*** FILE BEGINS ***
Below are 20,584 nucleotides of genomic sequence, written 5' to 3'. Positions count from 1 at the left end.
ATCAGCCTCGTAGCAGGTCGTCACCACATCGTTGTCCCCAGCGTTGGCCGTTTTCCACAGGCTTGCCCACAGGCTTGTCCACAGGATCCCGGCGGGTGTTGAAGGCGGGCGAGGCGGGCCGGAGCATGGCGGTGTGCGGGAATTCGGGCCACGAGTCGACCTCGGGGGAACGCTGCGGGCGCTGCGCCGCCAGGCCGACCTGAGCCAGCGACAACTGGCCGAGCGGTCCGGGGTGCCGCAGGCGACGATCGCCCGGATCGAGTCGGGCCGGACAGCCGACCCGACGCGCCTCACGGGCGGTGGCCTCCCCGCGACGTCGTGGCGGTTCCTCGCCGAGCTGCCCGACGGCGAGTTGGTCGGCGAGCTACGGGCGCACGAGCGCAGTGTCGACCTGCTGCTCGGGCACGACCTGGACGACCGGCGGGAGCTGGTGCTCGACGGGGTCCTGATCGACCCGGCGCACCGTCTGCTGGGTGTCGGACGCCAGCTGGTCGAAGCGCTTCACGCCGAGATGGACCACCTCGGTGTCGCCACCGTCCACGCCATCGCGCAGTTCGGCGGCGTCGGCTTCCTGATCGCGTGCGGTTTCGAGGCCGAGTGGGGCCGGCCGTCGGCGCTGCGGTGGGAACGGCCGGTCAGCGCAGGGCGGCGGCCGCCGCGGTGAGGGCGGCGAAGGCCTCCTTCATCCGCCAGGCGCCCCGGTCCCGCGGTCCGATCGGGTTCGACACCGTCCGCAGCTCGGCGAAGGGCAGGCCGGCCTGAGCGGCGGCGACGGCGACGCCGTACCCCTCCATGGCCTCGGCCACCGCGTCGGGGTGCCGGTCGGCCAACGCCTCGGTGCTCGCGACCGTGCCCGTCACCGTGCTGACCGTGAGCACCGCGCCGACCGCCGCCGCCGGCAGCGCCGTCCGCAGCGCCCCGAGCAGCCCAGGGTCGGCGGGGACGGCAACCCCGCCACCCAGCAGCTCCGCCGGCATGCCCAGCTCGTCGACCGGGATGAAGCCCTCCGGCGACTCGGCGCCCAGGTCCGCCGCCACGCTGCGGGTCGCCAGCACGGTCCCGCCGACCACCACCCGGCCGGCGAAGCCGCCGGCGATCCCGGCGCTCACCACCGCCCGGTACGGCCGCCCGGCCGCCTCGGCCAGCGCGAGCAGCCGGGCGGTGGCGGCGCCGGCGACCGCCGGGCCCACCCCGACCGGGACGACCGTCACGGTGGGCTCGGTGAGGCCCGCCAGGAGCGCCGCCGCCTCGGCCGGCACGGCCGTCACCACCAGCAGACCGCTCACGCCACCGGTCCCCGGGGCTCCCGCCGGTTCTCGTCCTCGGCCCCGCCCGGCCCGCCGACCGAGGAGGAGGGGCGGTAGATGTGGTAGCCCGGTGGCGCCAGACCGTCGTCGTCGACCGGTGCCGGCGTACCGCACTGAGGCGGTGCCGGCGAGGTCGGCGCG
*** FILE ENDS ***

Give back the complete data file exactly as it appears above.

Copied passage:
Below are 20,584 nucleotides of genomic sequence, written 5' to 3'. Positions count from 1 at the left end.
ATCAGCCTCGTAGCAGGTCGTCACCACATCGTTGTCCCCAGCGTTGGCCGTTTTCCACAGGCTTGCCCACAGGCTTGTCCACAGGATCCCGGCGGGTGTTGAAGGCGGGCGAGGCGGGCCGGAGCATGGCGGTGTGCGGGAATTCGGGCCACGAGTCGACCTCGGGGGAACGCTGCGGGCGCTGCGCCGCCAGGCCGACCTGAGCCAGCGACAACTGGCCGAGCGGTCCGGGGTGCCGCAGGCGACGATCGCCCGGATCGAGTCGGGCCGGACAGCCGACCCGACGCGCCTCACGGGCGGTGGCCTCCCCGCGACGTCGTGGCGGTTCCTCGCCGAGCTGCCCGACGGCGAGTTGGTCGGCGAGCTACGGGCGCACGAGCGCAGTGTCGACCTGCTGCTCGGGCACGACCTGGACGACCGGCGGGAGCTGGTGCTCGACGGGGTCCTGATCGACCCGGCGCACCGTCTGCTGGGTGTCGGACGCCAGCTGGTCGAAGCGCTTCACGCCGAGATGGACCACCTCGGTGTCGCCACCGTCCACGCCATCGCGCAGTTCGGCGGCGTCGGCTTCCTGATCGCGTGCGGTTTCGAGGCCGAGTGGGGCCGGCCGTCGGCGCTGCGGTGGGAACGGCCGGTCAGCGCAGGGCGGCGGCCGCCGCGGTGAGGGCGGCGAAGGCCTCCTTCATCCGCCAGGCGCCCCGGTCCCGCGGTCCGATCGGGTTCGACACCGTCCGCAGCTCGGCGAAGGGCAGGCCGGCCTGAGCGGCGGCGACGGCGACGCCGTACCCCTCCATGGCCTCGGCCACCGCGTCGGGGTGCCGGTCGGCCAACGCCTCGGTGCTCGCGACCGTGCCCGTCACCGTGCTGACCGTGAGCACCGCGCCGACCGCCGCCGCCGGCAGCGCCGTCCGCAGCGCCCCGAGCAGCCCAGGGTCGGCGGGGACGGCAACCCCGCCACCCAGCAGCTCCGCCGGCATGCCCAGCTCGTCGACCGGGATGAAGCCCTCCGGCGACTCGGCGCCCAGGTCCGCCGCCACGCTGCGGGTCGCCAGCACGGTCCCGCCGACCACCACCCGGCCGGCGAAGCCGCCGGCGATCCCGGCGCTCACCACCGCCCGGTACGGCCGCCCGGCCGCCTCGGCCAGCGCGAGCAGCCGGGCGGTGGCGGCGCCGGCGACCGCCGGGCCCACCCCGACCGGGACGACCGTCACGGTGGGCTCGGTGAGGCCCGCCAGGAGCGCCGCCGCCTCGGCCGGCACGGCCGTCACCACCAGCAGACCGCTCACGCCACCGGTCCCCGGGGCTCCCGCCGGTTCTCGTCCTCGGCCCCGCCCGGCCCGCCGACCGAGGAGGAGGGGCGGTAGATGTGGTAGCCCGGTGGCGCCAGACCGTCGTCGTCGACCGGTGCCGGCGTACCGCACTGAGGCGGTGCCGGCGAGGTCGGCGCG